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Trinnov Audio allocates extensive research efforts to contribute to the improvement of audio quality. We focus on one of the greatest scientific challenges: spatial audio. Our scientific papers are considered as world-class contributions by many renowned experts and have been relayed in the prestigious JAES (Journal of the Audio Engineer Society).

The result of this continuous R&D effort is a leading position in the emerging scientific area of DIGITAL ACOUSTICS – the processing of acoustic fields in 3D. Acoustic field processing is to spatial audio what signal processing is to discrete signals. It provides understanding and control of spatial audio to bring the performances to the next level.

The future of audio lies in the control of the spatial dimension of sound.

Any sound event presents two aspects

– a TIME dimension, which allows us to recognize the different sounds (voice, music instrument, plane…) and also their tones.

– a SPATIAL dimension, which makes it possible to localize each sound (the voice is ahead, the plane is high…) and also recognize the place where they are located (a church, a street…).

The continuous progress regarding computing power and storage capacity offers new perspectives in the field of audio.

However, ANY FURTHER IMPROVEMENT OF THE TEMPORAL ASPECT IS ALMOST USELESS for the major part of the listeners. For example, the new high-resolution formats have today reached the limits of the human’s hearing capacities. On the contrary, the spatial performances of today technologies remain limited.

Unfortunately, the developments dedicated to spatial audio aspect are limited by the deficiency in the theoretical foundation of solids, which is the direct opposite to the temporal aspect which is based on the signal theory (signal processing). Consequently, the need for new research to control sound as a whole is emerging.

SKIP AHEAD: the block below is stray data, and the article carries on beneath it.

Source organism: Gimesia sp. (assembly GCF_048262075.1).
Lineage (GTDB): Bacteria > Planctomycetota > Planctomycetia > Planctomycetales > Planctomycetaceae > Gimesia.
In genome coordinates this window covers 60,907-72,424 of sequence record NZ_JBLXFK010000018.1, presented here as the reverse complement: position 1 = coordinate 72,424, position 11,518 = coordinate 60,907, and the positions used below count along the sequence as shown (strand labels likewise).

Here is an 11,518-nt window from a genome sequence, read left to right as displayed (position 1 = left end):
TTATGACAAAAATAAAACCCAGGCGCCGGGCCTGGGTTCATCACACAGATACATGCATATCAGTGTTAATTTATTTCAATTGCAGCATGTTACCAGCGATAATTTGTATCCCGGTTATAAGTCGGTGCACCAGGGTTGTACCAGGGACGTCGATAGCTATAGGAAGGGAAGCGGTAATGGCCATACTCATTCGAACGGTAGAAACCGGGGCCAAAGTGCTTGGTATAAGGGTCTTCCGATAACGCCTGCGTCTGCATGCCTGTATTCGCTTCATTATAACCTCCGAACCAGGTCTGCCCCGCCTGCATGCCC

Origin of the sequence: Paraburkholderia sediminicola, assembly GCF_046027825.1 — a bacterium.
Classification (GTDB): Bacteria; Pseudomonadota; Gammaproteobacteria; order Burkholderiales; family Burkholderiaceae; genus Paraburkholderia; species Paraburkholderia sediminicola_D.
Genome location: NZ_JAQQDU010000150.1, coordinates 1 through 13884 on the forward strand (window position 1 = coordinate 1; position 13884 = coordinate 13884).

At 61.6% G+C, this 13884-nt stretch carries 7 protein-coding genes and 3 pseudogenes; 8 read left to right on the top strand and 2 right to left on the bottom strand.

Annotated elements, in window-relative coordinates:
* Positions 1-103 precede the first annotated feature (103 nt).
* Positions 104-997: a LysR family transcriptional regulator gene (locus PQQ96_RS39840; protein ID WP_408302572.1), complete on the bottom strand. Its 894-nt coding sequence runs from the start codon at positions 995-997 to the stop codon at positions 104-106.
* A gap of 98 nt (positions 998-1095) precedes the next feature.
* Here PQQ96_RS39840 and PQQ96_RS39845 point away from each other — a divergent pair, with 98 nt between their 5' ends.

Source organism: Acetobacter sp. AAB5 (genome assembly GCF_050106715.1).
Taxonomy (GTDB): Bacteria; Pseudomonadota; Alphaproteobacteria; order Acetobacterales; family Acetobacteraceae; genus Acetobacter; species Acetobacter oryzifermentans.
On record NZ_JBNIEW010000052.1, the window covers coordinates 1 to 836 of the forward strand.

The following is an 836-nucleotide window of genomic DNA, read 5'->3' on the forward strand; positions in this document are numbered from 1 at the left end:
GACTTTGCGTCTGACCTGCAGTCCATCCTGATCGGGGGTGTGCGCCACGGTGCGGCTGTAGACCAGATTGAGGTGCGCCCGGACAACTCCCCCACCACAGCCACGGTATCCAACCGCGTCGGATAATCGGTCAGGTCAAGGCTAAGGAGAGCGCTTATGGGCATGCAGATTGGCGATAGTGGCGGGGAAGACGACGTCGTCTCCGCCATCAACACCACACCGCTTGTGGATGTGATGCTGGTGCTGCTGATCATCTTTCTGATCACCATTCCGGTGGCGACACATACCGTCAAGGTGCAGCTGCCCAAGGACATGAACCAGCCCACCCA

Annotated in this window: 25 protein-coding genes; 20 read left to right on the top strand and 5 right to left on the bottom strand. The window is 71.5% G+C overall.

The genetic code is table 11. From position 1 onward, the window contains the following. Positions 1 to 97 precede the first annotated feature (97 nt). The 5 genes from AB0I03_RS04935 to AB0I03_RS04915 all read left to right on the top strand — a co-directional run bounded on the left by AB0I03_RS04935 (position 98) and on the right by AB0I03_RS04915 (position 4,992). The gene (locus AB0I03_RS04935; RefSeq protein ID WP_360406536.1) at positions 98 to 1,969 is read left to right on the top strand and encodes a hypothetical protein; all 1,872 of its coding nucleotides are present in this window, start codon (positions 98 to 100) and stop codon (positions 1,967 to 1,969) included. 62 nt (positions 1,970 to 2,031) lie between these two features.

Any sound event creates wave phenomenon expending in time and in the three space dimensions called ACOUSTIC FIELD.

For a better understanding of the power of this model, let’s suppose that one could perfectly capture an acoustic field, for example, the one produced by an orchestra in a concert hall. Also, let’s suppose that one could reproduce the identical acoustical field in a listening room.

In this case, the audience in the listening room should hear the same reality than the audience in the concert hall, from both a temporal point of view (as the today’s techniques make it possible) and a spatial point of view.

While High-Fidelity focused on the accurate reproduction of audio signals, the accurate reproduction of the whole acoustic field opens the way to “High Spatial Fidelity” or “High Spatial Resolution.” To fully take advantage of this more exact representation, Trinnov Audio engaged an extensive research program to provide cutting-edge solutions to these new challenges.

Fundamental acoustics offers a powerful theoretical tool which allows us to describe the acoustic fields: 


Very specialized and poorly documented, it has remained until now unexploited in audio. Trinnov Audio based his research work on this theoretical tool as well as other sciences, including mathematics and signal processing. As a result, Trinnov Audio has developed.


The Fourier-Bessel transform decomposes any acoustic field as a APPLICATIONS

The power of today’s signal processing comes from the manipulation of the Fourier functions (exponential or sine/cosine). Similarly, the power of 3D ACOUSTIC FIELD PROCESSING is based on the manipulation of FOURIER-BESSEL functions. This new theory has led us to develop new technologies allowing to record, manipulate, and reproduce acoustic fields.

Trinnov’s technologies for 3D sound provide new solutions to the real world challenges of sound engineers, acousticians, and sound systems designers.

Spatial recording can be used to make high quality 5.1 recordings. This technology is used in our solution for surround recording, the SRP (Surround Recording Platform).

Spatial playback helps to optimize loudspeaker placement in a room. It is used in our flagship 3D Loudspeaker Remapping technology.


Current technologies of surround recording consider separately the signals provided by each microphone used. Thanks to a radically innovating processing of these signals, the SPATIAL PICK-UP technology makes it possible to optimally exploit all the available microphones to transcribe all the collected information concerning a sound event. It is sufficient to know the spatial characteristics and position of each microphone in the sound space.

Thus, SPATIAL PICK-UP technology brings an optimal answer to every application in function of the specifics constraints (cost, performance, size, simplicity…). Implementation of this technology led us to three prototypes of high spatial resolution microphone using, respectively, 5, 8 and 24 classic microphones. Fourier-Bessel functions allow one to record acoustic fields using any number of the capsule of any type with any array organization (any position, any orientation). More detailed information is available in our scientific paper presented at the 114th AES convention in Amsterdam,